The Tricky Languages of Love (or something like it)

Five years or so ago, my spousal unit and I woke to a perfectly wonderful, cool and clear late-winter Saturday, a day full of hope and promise — then took a chance on ruining it all by going to a marriage workshop.

Going to workshops or seminars or couple-improvement things is OK if you’re alone. If you attend as a couple, it’s wise to wear camo. Could be combat.

Because humans are naturally defensive, there is potential, when confronting defects, for tense moments. By tense I mean something along the lines of disarming an explosive device or filling a cavity for a mountain lion.

Why do you think they sometimes call these things “retreats”?

This workshop/seminar/retreat was at the church in the sanctuary and lasted something like two hours in the morning and three in the afternoon. Cost maybe 20 bucks. A steal. Plus, free Chick-fil-a at lunchtime.


Long story short is that it was actually really good. My spousal unit didn’t want to go as much as I did, but when it was over, we looked at what had been created during those five-ish hours and said, “It was good,” and the next day, the seventh day, we rested.

(I’m blatantly stealing material now.)

We got there 15 minutes early. They checked us for weapons — can’t be too careful at a marriage workshop — and we headed for the safety of the balcony.

It was understood that if either of us were asked to stand and say something (this is called “sharing” in the seminar game) or if we were asked to “break into small groups,” we would head for the door and try to salvage what was left of the day. I still get the shakes and shivers just thinking about being somewhere and the “facilitator” suggesting we “break into small groups.”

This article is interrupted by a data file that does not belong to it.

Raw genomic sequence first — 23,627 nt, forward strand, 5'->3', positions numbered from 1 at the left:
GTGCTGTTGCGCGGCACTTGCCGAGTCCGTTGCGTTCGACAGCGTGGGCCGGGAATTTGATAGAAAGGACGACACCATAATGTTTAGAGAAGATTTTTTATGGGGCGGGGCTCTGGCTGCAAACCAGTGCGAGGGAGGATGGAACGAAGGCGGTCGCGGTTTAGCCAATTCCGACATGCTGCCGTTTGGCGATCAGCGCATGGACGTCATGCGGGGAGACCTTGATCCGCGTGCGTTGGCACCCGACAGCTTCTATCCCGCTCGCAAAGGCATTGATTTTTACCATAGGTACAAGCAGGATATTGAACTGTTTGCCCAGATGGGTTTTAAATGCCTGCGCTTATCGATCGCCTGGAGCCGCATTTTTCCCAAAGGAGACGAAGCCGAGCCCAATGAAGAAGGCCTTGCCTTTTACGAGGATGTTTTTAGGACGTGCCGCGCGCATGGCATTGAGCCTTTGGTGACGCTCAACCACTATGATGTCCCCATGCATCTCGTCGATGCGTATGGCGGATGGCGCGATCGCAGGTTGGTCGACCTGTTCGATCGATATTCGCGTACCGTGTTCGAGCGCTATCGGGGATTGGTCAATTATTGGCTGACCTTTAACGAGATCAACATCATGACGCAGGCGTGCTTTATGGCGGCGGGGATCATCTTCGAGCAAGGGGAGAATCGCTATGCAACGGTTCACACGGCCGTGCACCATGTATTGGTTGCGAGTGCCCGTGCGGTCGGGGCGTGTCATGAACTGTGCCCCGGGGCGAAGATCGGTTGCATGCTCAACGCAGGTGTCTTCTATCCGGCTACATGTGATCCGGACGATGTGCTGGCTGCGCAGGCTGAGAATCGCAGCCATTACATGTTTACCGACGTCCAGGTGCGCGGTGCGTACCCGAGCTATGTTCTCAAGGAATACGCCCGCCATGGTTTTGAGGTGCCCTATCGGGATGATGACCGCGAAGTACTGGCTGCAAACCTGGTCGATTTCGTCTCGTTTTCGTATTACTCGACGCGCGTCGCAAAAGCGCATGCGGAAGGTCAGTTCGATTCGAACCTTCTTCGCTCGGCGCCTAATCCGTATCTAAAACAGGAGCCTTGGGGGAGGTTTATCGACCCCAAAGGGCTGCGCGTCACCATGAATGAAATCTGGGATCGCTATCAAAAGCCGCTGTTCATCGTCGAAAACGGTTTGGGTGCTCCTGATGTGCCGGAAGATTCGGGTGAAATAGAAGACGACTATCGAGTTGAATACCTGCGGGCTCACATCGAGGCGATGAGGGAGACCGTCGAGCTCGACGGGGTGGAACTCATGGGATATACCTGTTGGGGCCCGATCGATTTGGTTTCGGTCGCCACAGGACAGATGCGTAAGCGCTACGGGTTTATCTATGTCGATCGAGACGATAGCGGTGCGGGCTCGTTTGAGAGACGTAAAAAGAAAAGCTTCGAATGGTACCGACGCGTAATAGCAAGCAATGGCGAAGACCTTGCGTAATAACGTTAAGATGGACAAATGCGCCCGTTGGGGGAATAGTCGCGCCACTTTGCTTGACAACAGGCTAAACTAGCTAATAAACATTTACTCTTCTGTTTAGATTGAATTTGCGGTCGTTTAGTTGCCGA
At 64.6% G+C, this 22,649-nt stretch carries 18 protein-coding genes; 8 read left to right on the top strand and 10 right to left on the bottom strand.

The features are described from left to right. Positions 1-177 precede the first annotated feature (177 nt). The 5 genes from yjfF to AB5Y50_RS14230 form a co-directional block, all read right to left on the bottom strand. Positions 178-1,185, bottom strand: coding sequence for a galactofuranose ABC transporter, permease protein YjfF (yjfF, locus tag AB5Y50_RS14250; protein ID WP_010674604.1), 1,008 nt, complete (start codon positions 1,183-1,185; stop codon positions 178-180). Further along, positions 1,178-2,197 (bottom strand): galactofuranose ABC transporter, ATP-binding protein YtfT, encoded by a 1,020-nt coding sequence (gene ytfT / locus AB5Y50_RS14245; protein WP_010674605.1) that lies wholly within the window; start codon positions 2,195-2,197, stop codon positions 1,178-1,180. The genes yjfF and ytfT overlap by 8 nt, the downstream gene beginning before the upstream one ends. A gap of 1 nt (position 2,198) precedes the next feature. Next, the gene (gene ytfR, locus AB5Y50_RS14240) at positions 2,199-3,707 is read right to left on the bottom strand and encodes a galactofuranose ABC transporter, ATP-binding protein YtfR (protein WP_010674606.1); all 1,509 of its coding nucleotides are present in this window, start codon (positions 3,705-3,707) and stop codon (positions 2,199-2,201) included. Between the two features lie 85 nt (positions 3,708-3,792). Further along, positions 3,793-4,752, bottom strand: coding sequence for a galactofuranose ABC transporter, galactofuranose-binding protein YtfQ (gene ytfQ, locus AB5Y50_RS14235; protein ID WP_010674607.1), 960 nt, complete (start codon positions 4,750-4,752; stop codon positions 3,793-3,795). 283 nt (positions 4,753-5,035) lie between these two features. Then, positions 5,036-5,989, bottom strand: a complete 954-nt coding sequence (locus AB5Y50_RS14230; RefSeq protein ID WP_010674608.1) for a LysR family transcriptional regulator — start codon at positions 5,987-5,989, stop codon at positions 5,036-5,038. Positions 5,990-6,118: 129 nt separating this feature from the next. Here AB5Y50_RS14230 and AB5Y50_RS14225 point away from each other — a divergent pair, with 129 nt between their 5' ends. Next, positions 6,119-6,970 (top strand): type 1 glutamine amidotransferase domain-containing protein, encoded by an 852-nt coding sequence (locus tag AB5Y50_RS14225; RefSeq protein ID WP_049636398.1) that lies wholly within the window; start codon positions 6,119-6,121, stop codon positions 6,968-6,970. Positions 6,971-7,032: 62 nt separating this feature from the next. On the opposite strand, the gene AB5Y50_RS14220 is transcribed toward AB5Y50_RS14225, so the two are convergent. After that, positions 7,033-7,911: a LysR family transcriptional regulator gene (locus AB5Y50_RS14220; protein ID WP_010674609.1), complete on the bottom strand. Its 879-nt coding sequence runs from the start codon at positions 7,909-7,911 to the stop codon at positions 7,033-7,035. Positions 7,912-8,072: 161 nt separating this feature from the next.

More like break into a fast trot.

And if I’m ever asked to say something on the spot in front of a big group, it would be “goodbye.” (At moments like this I always think of my precious granddaddy Teddy who, when the preacher asked him to pray one time, said, “I beg to be excused.” Then he bowed his head and waited for the preacher to bring in a pinch-hitter. Or pinch-prayer.)

Our leader that Saturday was a good one and an old pro, Gary Chapman, whose 1992 book The Five Love Languages: How to Express Heartfelt Commitment to Your Mate, has sold more than four million copies. He was funny and warm and the opposite of high-falutin’. He also used a couple of words (they had to do with sex) that I had never heard in a sanctuary, which made it worth the 20 bucks admission price right there.

He explained that the five love languages are words of affirmation, quality time, physical touch, acts of service, and receiving gifts. Find out your spouse’s main two languages and you become aware of how they wish to be loved, not how you think they wish to be loved or how you want to love them. At least that’s the way it works in theory.

Great concept once he helped us understand. Of course, we’re only human, so you can talk your spousal unit’s love language in sexy French and still be in trouble if you forget to pick up milk or diapers.

Ultimately, me writing about this is silly because I know more about how to fix a jet airplane engine than I do about most matters of the heart. But we have had no dustups around the house during the past 94 weeks of global madness, so maybe it’s luck but maybe we learned something that day.

If you’re interested at all, there is lots of info available online, plus Valentine’s Day is on the horizon, as if we needed something besides omicron and booster shots to worry about.

I can only wish you luck because while I could pretend to explain more, I don’t really know anything else so … I beg to be excused.

(P.S. My main love language turned out, Mr. Chapman said, to be a first: fried chicken. My backup was gravy. Two whole new love languages! Who knew?)

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